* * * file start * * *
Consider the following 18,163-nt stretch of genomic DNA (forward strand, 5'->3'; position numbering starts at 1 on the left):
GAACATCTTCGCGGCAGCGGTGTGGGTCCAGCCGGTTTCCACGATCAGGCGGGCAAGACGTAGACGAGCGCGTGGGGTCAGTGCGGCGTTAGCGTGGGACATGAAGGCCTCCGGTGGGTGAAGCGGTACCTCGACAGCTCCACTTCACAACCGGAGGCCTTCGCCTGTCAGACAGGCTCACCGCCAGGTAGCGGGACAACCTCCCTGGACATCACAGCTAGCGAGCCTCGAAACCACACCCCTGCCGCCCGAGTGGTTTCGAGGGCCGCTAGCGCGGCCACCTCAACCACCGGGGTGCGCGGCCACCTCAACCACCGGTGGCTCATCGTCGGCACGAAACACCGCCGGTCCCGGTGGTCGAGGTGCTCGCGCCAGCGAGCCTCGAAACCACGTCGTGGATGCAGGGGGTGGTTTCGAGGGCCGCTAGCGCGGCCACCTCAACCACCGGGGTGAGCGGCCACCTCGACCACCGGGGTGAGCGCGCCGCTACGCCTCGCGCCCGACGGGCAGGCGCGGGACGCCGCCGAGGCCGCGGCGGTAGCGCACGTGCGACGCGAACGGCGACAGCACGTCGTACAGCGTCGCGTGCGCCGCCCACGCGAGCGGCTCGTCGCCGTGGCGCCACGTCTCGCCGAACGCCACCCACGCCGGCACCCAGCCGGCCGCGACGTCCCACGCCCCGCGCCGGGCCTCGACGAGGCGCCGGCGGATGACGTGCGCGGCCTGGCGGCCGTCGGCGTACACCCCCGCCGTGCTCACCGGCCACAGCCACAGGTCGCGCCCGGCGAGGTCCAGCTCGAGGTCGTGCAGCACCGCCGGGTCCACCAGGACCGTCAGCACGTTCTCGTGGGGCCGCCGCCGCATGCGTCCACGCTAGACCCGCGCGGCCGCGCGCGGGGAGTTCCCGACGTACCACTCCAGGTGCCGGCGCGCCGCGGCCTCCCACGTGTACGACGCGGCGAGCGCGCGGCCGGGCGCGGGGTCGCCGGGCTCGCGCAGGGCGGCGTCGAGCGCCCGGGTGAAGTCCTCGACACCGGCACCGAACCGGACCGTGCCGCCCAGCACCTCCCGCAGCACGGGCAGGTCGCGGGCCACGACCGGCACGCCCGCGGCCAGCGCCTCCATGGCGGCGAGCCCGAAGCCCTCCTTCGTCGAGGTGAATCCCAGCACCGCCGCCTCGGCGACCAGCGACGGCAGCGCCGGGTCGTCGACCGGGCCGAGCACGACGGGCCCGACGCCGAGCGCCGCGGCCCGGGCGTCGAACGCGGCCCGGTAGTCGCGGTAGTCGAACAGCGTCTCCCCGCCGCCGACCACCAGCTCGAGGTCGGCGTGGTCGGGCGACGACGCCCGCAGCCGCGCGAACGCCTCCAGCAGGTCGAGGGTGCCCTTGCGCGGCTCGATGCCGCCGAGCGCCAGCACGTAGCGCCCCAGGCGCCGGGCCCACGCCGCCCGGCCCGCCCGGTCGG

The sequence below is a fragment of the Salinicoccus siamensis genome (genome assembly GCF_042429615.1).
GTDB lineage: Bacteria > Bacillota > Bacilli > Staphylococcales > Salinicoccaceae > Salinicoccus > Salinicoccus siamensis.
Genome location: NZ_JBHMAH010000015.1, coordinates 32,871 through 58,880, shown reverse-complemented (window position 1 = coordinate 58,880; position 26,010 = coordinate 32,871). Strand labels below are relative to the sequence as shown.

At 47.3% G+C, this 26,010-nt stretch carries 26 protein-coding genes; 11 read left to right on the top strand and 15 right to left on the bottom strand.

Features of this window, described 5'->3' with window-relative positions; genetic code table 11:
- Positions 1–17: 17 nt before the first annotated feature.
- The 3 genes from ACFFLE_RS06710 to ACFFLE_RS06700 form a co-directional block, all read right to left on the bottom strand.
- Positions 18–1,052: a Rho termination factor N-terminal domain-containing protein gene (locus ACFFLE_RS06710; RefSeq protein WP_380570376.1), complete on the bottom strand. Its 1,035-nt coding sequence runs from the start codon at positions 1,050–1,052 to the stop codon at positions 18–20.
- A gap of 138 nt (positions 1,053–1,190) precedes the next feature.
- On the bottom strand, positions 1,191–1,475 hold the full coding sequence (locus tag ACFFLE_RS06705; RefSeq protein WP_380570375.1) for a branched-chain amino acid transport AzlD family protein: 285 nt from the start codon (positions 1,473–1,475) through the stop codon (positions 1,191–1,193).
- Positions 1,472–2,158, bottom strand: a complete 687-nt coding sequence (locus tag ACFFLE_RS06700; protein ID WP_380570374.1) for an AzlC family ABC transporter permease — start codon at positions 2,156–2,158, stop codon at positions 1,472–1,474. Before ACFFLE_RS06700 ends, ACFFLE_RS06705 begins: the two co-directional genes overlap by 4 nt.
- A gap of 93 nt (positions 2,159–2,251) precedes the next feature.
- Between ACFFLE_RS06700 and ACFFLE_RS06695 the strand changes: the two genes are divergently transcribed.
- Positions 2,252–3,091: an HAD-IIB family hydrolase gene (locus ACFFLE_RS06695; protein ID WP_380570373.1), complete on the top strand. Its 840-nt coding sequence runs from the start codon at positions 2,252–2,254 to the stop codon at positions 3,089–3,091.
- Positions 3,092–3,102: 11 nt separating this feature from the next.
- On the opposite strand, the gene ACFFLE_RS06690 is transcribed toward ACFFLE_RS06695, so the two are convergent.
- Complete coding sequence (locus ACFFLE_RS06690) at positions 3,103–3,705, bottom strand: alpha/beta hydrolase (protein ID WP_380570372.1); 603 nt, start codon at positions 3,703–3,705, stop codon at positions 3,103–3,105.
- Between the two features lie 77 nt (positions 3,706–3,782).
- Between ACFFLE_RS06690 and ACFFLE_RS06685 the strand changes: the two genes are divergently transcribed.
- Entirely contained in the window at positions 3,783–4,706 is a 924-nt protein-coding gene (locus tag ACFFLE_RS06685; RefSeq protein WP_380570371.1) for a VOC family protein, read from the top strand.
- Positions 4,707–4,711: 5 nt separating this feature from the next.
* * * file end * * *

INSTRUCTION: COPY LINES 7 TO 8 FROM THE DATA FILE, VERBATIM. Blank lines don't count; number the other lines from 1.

Features of this window, described 5'->3' with window-relative positions; genetic code table 11:
- Positions 1–17: 17 nt before the first annotated feature.